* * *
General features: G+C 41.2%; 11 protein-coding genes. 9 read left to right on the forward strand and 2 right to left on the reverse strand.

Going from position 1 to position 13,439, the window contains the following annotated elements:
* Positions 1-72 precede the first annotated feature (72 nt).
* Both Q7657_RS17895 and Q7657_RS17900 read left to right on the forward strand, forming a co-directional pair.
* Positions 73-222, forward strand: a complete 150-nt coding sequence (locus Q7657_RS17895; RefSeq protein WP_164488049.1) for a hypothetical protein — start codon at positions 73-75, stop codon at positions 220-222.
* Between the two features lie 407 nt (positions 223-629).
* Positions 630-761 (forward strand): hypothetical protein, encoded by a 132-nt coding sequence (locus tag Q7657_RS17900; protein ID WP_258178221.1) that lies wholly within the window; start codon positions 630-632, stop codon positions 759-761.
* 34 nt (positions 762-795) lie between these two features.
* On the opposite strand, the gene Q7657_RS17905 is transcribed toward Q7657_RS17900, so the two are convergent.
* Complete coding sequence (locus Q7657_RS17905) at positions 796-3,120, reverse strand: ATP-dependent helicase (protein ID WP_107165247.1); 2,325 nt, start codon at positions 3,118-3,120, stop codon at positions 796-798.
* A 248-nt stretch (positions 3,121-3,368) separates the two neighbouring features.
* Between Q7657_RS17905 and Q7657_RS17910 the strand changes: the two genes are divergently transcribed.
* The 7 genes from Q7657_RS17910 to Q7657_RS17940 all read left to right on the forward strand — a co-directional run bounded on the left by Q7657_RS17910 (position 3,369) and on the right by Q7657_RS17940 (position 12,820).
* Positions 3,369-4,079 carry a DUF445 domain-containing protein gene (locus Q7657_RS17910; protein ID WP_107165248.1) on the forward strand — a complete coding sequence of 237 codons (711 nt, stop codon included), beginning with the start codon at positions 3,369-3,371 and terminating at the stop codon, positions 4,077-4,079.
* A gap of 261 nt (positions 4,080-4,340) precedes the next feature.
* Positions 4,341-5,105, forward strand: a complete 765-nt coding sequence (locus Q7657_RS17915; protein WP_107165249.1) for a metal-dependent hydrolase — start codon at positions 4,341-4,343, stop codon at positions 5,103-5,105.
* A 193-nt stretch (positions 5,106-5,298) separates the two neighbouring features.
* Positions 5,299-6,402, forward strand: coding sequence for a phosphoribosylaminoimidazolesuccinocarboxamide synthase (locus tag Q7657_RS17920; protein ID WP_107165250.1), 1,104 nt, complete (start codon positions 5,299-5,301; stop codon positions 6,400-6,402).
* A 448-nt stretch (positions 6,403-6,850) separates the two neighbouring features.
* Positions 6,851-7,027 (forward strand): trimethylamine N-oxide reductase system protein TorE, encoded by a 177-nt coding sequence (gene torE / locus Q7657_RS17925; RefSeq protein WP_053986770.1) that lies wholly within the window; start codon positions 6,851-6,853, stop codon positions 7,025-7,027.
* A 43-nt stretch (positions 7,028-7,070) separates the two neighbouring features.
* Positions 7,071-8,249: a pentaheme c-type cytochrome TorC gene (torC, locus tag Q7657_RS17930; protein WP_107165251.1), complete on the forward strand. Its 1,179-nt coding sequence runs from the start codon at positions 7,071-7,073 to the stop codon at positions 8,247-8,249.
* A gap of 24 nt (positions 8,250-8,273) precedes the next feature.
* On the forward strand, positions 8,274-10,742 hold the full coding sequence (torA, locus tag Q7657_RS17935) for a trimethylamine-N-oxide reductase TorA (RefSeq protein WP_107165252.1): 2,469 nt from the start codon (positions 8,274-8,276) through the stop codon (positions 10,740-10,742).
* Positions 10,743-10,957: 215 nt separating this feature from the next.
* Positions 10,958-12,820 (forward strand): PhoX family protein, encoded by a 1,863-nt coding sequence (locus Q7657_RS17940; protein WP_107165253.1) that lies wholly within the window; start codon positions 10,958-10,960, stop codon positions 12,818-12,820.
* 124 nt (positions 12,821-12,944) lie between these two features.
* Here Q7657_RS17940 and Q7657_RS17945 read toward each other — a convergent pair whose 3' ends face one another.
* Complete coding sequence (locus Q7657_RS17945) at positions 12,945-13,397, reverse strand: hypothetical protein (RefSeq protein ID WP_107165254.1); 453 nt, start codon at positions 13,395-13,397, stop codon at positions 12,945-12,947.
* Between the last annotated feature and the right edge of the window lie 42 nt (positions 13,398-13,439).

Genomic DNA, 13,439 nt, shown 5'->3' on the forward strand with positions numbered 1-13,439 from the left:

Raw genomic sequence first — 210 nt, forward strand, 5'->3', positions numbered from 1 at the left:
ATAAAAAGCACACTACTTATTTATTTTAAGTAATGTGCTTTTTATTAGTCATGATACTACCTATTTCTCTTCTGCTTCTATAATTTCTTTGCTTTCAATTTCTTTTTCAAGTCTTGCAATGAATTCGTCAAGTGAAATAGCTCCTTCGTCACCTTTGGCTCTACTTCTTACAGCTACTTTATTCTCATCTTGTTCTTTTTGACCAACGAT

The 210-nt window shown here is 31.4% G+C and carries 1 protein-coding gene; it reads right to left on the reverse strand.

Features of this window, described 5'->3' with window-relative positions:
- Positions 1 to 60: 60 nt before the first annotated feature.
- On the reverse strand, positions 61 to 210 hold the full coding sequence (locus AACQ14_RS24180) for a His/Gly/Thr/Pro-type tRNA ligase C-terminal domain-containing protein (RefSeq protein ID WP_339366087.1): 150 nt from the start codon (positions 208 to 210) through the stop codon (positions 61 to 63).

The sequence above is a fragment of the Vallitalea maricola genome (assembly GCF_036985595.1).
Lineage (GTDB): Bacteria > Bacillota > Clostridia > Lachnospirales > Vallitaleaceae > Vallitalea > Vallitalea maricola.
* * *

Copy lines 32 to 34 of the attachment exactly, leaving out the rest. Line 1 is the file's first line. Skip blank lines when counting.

Raw genomic sequence first — 210 nt, forward strand, 5'->3', positions numbered from 1 at the left:
ATAAAAAGCACACTACTTATTTATTTTAAGTAATGTGCTTTTTATTAGTCATGATACTACCTATTTCTCTTCTGCTTCTATAATTTCTTTGCTTTCAATTTCTTTTTCAAGTCTTGCAATGAATTCGTCAAGTGAAATAGCTCCTTCGTCACCTTTGGCTCTACTTCTTACAGCTACTTTATTCTCATCTTGTTCTTTTTGACCAACGAT

The 210-nt window shown here is 31.4% G+C and carries 1 protein-coding gene; it reads right to left on the reverse strand.